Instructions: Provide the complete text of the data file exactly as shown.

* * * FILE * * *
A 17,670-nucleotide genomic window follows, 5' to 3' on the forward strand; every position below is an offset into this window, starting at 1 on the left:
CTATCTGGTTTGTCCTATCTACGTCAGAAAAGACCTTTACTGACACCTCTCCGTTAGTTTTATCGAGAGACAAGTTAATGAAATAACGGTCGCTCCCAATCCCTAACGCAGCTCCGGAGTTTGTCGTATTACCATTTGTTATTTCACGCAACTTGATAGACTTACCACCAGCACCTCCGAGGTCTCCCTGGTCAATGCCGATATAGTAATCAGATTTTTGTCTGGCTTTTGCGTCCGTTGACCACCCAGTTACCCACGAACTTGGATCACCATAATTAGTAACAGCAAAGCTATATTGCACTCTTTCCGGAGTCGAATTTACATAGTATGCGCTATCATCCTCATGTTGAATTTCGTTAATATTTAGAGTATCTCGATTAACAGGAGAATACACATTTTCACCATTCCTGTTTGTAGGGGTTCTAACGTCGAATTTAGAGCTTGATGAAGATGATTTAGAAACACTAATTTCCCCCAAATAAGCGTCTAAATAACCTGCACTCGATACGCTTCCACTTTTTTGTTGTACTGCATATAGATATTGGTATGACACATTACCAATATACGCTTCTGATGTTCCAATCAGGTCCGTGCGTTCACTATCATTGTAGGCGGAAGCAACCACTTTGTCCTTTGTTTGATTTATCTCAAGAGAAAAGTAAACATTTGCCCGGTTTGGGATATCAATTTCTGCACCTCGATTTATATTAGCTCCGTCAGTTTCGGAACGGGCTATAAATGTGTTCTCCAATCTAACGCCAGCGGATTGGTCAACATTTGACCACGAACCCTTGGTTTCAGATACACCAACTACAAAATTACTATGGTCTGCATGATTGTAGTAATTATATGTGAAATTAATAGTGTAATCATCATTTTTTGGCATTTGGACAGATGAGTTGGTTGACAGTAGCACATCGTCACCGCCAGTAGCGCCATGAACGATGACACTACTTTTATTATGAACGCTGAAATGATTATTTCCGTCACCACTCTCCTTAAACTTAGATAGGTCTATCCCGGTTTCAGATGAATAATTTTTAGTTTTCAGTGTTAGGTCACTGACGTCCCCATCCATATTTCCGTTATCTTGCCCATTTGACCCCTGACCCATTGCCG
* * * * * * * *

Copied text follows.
A 17,670-nucleotide genomic window follows, 5' to 3' on the forward strand; every position below is an offset into this window, starting at 1 on the left:
CTATCTGGTTTGTCCTATCTACGTCAGAAAAGACCTTTACTGACACCTCTCCGTTAGTTTTATCGAGAGACAAGTTAATGAAATAACGGTCGCTCCCAATCCCTAACGCAGCTCCGGAGTTTGTCGTATTACCATTTGTTATTTCACGCAACTTGATAGACTTACCACCAGCACCTCCGAGGTCTCCCTGGTCAATGCCGATATAGTAATCAGATTTTTGTCTGGCTTTTGCGTCCGTTGACCACCCAGTTACCCACGAACTTGGATCACCATAATTAGTAACAGCAAAGCTATATTGCACTCTTTCCGGAGTCGAATTTACATAGTATGCGCTATCATCCTCATGTTGAATTTCGTTAATATTTAGAGTATCTCGATTAACAGGAGAATACACATTTTCACCATTCCTGTTTGTAGGGGTTCTAACGTCGAATTTAGAGCTTGATGAAGATGATTTAGAAACACTAATTTCCCCCAAATAAGCGTCTAAATAACCTGCACTCGATACGCTTCCACTTTTTTGTTGTACTGCATATAGATATTGGTATGACACATTACCAATATACGCTTCTGATGTTCCAATCAGGTCCGTGCGTTCACTATCATTGTAGGCGGAAGCAACCACTTTGTCCTTTGTTTGATTTATCTCAAGAGAAAAGTAAACATTTGCCCGGTTTGGGATATCAATTTCTGCACCTCGATTTATATTAGCTCCGTCAGTTTCGGAACGGGCTATAAATGTGTTCTCCAATCTAACGCCAGCGGATTGGTCAACATTTGACCACGAACCCTTGGTTTCAGATACACCAACTACAAAATTACTATGGTCTGCATGATTGTAGTAATTATATGTGAAATTAATAGTGTAATCATCATTTTTTGGCATTTGGACAGATGAGTTGGTTGACAGTAGCACATCGTCACCGCCAGTAGCGCCATGAACGATGACACTACTTTTATTATGAACGCTGAAATGATTATTTCCGTCACCACTCTCCTTAAACTTAGATAGGTCTATCCCGGTTTCAGATGAATAATTTTTAGTTTTCAGTGTTAGGTCACTGACGTCCCCATCCATATTTCCGTTATCTTGCCCATTTGACCCCTGACCCATTGCCG